Man faces 10 years in prison after LA fireworks explosion

FILE – In this July 1, 2021 file photo police officers walk past the remains of an armored Los Angeles Police Department tractor-trailer, after illegal fireworks seized at a home exploded, in South Los Angeles. Arturo Ceja III, the man who stockpiled illegal fireworks in his South Los Angeles backyard — which were later improperly detonated by police, likely causing the massive blast in late June that rocked a neighborhood and injured 17 people — now faces a decade in federal prison. Ceja pleaded guilty Monday, Aug. 30 to one count of transportation of explosives without a license. (AP Photo/Damian Dovarganes, File)

LOS ANGELES (AP) — The man who stockpiled illegal fireworks in his South Los Angeles backyard — which were later improperly detonated by police, likely causing a massive blast in late June that rocked a neighborhood and injured 17 people — now faces a decade in federal prison.

Five Los Angeles police bomb technicians overloaded a containment chamber with the illegal fireworks above the equipment’s safety rating on June 30 after authorities were called to a South LA home for a huge stash of fireworks ahead of the Fourth of July.

The explosion — considered highly unusual because such containment chambers are designed to withhold blasts — damaged dozens of homes, businesses and vehicles and prompted the Los Angeles Police Department to review its detonation procedures. The five bomb techs have been taken off their field duties and could face discipline.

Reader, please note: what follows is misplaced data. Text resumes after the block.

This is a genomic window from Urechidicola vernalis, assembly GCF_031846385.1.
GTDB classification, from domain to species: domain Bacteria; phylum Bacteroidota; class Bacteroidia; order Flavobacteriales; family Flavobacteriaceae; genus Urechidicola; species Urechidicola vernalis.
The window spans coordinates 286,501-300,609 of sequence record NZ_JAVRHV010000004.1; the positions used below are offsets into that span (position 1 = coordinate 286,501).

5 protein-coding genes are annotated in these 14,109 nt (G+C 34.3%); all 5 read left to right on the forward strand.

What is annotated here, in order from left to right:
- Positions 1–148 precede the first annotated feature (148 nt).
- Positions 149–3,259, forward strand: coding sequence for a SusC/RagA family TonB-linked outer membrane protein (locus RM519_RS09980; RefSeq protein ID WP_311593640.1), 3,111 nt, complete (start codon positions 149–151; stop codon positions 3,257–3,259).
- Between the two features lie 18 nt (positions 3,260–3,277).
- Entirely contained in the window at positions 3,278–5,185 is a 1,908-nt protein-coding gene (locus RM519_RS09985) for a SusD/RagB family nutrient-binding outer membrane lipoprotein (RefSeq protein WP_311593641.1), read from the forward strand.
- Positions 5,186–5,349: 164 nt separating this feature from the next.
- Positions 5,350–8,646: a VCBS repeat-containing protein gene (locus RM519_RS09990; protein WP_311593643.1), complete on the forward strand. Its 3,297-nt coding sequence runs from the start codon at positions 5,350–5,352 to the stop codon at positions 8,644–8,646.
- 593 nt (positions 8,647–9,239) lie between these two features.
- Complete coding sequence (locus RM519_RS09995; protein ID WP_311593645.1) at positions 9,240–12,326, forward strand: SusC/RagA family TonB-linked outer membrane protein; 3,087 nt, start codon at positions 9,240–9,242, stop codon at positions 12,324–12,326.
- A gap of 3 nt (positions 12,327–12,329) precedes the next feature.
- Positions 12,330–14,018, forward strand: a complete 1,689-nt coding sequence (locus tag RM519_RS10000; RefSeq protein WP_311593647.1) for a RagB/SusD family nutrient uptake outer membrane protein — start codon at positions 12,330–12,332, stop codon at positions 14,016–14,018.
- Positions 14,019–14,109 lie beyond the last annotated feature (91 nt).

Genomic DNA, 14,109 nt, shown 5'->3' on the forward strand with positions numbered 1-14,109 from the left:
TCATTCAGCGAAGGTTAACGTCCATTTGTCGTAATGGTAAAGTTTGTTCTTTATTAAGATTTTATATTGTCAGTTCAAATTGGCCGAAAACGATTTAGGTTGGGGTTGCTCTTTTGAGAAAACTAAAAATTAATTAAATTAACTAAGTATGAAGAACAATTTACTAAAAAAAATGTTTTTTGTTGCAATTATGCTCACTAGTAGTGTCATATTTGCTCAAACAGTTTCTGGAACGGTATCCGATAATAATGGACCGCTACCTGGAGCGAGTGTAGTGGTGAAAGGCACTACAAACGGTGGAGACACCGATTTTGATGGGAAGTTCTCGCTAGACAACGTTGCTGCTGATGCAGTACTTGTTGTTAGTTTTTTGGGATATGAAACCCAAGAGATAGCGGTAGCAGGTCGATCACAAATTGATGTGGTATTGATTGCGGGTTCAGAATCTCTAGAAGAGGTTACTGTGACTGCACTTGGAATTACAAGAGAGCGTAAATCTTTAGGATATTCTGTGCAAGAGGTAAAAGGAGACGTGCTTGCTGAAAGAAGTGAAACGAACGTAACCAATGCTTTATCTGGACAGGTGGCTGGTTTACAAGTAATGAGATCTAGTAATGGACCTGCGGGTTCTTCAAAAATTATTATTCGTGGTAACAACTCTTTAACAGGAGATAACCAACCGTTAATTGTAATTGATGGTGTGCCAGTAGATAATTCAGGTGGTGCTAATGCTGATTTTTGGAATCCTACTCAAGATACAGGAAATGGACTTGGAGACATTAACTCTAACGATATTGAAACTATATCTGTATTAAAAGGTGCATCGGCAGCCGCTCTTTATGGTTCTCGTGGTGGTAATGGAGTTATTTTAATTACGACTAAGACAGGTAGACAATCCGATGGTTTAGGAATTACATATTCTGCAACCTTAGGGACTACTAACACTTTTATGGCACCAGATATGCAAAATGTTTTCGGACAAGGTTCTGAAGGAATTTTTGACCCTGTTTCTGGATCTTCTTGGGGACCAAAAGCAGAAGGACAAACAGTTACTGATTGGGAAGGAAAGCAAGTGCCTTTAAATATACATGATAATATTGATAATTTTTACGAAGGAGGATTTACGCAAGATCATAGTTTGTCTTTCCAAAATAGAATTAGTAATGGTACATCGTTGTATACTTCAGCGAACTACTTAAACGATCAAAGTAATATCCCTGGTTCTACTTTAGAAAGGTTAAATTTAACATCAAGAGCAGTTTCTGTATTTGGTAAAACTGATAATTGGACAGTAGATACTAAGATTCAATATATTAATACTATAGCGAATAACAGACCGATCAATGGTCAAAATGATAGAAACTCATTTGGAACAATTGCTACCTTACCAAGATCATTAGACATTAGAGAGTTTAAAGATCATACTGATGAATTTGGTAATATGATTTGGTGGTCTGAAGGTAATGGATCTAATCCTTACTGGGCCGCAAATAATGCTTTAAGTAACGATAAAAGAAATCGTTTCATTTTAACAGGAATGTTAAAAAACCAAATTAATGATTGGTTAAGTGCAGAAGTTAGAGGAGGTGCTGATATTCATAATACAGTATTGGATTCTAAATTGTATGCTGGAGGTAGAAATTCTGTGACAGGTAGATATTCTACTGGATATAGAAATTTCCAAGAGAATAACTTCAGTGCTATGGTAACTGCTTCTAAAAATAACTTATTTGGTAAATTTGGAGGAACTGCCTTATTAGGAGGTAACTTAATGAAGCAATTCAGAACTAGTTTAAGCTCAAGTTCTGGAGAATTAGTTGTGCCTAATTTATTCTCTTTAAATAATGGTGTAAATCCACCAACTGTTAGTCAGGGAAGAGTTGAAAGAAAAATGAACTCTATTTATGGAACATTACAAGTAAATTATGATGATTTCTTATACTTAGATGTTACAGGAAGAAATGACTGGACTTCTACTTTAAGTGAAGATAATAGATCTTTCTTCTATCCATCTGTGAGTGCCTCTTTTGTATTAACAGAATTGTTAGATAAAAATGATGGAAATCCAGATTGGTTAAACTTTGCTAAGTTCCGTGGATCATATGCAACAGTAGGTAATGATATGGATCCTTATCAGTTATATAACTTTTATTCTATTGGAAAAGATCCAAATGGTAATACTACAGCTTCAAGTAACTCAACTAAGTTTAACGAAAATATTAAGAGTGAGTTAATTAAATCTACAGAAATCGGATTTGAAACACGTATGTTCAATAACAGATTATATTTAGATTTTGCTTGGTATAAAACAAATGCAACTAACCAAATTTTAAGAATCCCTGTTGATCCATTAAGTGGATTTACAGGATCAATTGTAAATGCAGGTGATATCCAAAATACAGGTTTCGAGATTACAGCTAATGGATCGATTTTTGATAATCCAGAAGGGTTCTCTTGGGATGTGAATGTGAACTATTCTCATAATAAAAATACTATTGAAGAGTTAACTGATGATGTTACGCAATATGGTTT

The illegal fireworks were found at the home of Arturo Ceja III, who pleaded guilty Monday to one count of transportation of explosives without a license. His attorney did not immediately respond to a request for comment. A sentencing hearing has not yet been scheduled for the 26-year-old man, who also goes by “Autron.”

Officer Mike Lopez, an LAPD spokesperson, said he did not have any update Monday on the agency’s investigation or potential disciplinary actions taken against the members of the bomb squad.

Ceja admitted to making several trips to Nevada in late June to buy fireworks — including homemade ones that were made out of cardboard and packed with explosive flash powder, federal prosecutors said.

Fireworks can be sold in California for up to four times the purchase price in Nevada, officials said.

Police discovered about 32,000 pounds (16 tons) of commercial-grade fireworks on Ceja’s property on June 30 after following up on a tip. Law enforcement also found 140 homemade fireworks and explosives-making components.

The bomb squad decided to detonate the homemade in the neighborhood — believing they were too unstable to transport elsewhere. They examined them by X-ray and robotics and loaded them into the detonation chamber, officially called a total containment vessel, without weighing them with a scale.

The technicians grossly miscalculated how much explosive material they were loading into the chamber and the entire vessel exploded.

Residents in the neighborhood have called for accountability and asked why some people were still in their homes, despite a door-to-door evacuation order. Some victims have filed legal claims — the precursor to a lawsuit — against the city.

Fireworks are illegal to sell or possess in Los Angeles and in unincorporated areas of the county.

Copyright 2021 The Associated Press. All rights reserved. This material may not be published, broadcast, rewritten or redistributed.

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